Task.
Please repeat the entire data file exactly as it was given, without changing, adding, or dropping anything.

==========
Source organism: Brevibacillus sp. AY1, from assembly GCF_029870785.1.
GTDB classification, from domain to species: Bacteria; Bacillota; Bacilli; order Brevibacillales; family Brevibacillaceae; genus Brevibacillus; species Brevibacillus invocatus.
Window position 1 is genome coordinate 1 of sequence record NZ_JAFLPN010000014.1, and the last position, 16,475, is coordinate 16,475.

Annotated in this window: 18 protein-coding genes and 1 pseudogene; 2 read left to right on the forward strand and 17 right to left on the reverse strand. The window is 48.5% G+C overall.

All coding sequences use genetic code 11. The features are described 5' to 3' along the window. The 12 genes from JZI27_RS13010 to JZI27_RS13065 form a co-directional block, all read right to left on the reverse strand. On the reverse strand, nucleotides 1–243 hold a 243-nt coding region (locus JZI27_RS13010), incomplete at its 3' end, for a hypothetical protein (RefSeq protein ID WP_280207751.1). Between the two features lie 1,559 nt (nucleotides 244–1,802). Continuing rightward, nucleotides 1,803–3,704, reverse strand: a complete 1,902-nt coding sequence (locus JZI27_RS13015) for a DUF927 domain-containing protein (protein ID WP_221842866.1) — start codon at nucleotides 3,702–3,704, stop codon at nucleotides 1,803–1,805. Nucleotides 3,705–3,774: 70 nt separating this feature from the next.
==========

Source organism: Brevibacillus sp. AY1, from assembly GCF_029870785.1.
GTDB classification, from domain to species: Bacteria; Bacillota; Bacilli; order Brevibacillales; family Brevibacillaceae; genus Brevibacillus; species Brevibacillus invocatus.
Window position 1 is genome coordinate 1 of sequence record NZ_JAFLPN010000014.1, and the last position, 16,475, is coordinate 16,475.

Annotated in this window: 18 protein-coding genes and 1 pseudogene; 2 read left to right on the forward strand and 17 right to left on the reverse strand. The window is 48.5% G+C overall.

All coding sequences use genetic code 11. The features are described 5' to 3' along the window. The 12 genes from JZI27_RS13010 to JZI27_RS13065 form a co-directional block, all read right to left on the reverse strand. On the reverse strand, nucleotides 1–243 hold a 243-nt coding region (locus JZI27_RS13010), incomplete at its 3' end, for a hypothetical protein (RefSeq protein ID WP_280207751.1). Between the two features lie 1,559 nt (nucleotides 244–1,802). Continuing rightward, nucleotides 1,803–3,704, reverse strand: a complete 1,902-nt coding sequence (locus JZI27_RS13015) for a DUF927 domain-containing protein (protein ID WP_221842866.1) — start codon at nucleotides 3,702–3,704, stop codon at nucleotides 1,803–1,805. Nucleotides 3,705–3,774: 70 nt separating this feature from the next.